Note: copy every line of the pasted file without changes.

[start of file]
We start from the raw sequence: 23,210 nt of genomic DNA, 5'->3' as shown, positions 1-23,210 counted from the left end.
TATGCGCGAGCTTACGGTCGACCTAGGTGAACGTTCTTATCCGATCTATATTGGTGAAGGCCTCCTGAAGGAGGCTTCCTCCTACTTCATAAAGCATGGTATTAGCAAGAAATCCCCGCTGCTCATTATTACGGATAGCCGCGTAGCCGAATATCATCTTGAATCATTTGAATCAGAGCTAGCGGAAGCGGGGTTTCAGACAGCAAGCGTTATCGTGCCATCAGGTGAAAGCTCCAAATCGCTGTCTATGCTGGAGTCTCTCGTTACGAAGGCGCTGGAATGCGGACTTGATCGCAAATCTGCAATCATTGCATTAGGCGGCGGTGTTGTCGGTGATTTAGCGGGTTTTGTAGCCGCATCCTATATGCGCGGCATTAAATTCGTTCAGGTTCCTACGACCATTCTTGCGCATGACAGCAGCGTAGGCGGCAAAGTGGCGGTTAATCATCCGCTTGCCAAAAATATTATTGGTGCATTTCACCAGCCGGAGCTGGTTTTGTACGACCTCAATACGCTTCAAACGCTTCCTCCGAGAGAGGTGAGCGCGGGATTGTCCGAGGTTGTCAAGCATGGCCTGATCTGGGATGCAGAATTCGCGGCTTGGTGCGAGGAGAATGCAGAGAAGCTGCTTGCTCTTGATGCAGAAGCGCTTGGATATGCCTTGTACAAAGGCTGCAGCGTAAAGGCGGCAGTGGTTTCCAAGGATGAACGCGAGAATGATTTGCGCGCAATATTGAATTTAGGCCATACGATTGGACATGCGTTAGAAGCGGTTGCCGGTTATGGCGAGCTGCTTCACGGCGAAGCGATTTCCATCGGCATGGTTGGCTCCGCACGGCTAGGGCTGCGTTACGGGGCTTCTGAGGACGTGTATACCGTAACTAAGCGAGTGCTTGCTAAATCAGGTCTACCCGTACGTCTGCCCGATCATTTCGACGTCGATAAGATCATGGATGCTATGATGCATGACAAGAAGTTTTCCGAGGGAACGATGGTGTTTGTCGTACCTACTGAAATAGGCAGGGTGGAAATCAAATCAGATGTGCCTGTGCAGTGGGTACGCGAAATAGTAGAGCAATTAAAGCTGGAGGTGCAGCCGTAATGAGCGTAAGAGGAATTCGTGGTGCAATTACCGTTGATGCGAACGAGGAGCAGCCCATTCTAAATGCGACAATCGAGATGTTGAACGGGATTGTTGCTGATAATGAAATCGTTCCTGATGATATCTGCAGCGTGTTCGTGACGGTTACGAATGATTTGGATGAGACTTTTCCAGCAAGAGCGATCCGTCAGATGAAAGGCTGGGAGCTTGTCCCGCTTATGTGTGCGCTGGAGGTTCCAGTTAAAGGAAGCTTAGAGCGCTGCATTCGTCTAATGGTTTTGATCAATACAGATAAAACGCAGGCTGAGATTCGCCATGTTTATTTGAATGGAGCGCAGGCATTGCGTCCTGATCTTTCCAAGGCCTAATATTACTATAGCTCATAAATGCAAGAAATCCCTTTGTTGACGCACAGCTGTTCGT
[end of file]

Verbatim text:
We start from the raw sequence: 23,210 nt of genomic DNA, 5'->3' as shown, positions 1-23,210 counted from the left end.
TATGCGCGAGCTTACGGTCGACCTAGGTGAACGTTCTTATCCGATCTATATTGGTGAAGGCCTCCTGAAGGAGGCTTCCTCCTACTTCATAAAGCATGGTATTAGCAAGAAATCCCCGCTGCTCATTATTACGGATAGCCGCGTAGCCGAATATCATCTTGAATCATTTGAATCAGAGCTAGCGGAAGCGGGGTTTCAGACAGCAAGCGTTATCGTGCCATCAGGTGAAAGCTCCAAATCGCTGTCTATGCTGGAGTCTCTCGTTACGAAGGCGCTGGAATGCGGACTTGATCGCAAATCTGCAATCATTGCATTAGGCGGCGGTGTTGTCGGTGATTTAGCGGGTTTTGTAGCCGCATCCTATATGCGCGGCATTAAATTCGTTCAGGTTCCTACGACCATTCTTGCGCATGACAGCAGCGTAGGCGGCAAAGTGGCGGTTAATCATCCGCTTGCCAAAAATATTATTGGTGCATTTCACCAGCCGGAGCTGGTTTTGTACGACCTCAATACGCTTCAAACGCTTCCTCCGAGAGAGGTGAGCGCGGGATTGTCCGAGGTTGTCAAGCATGGCCTGATCTGGGATGCAGAATTCGCGGCTTGGTGCGAGGAGAATGCAGAGAAGCTGCTTGCTCTTGATGCAGAAGCGCTTGGATATGCCTTGTACAAAGGCTGCAGCGTAAAGGCGGCAGTGGTTTCCAAGGATGAACGCGAGAATGATTTGCGCGCAATATTGAATTTAGGCCATACGATTGGACATGCGTTAGAAGCGGTTGCCGGTTATGGCGAGCTGCTTCACGGCGAAGCGATTTCCATCGGCATGGTTGGCTCCGCACGGCTAGGGCTGCGTTACGGGGCTTCTGAGGACGTGTATACCGTAACTAAGCGAGTGCTTGCTAAATCAGGTCTACCCGTACGTCTGCCCGATCATTTCGACGTCGATAAGATCATGGATGCTATGATGCATGACAAGAAGTTTTCCGAGGGAACGATGGTGTTTGTCGTACCTACTGAAATAGGCAGGGTGGAAATCAAATCAGATGTGCCTGTGCAGTGGGTACGCGAAATAGTAGAGCAATTAAAGCTGGAGGTGCAGCCGTAATGAGCGTAAGAGGAATTCGTGGTGCAATTACCGTTGATGCGAACGAGGAGCAGCCCATTCTAAATGCGACAATCGAGATGTTGAACGGGATTGTTGCTGATAATGAAATCGTTCCTGATGATATCTGCAGCGTGTTCGTGACGGTTACGAATGATTTGGATGAGACTTTTCCAGCAAGAGCGATCCGTCAGATGAAAGGCTGGGAGCTTGTCCCGCTTATGTGTGCGCTGGAGGTTCCAGTTAAAGGAAGCTTAGAGCGCTGCATTCGTCTAATGGTTTTGATCAATACAGATAAAACGCAGGCTGAGATTCGCCATGTTTATTTGAATGGAGCGCAGGCATTGCGTCCTGATCTTTCCAAGGCCTAATATTACTATAGCTCATAAATGCAAGAAATCCCTTTGTTGACGCACAGCTGTTCGT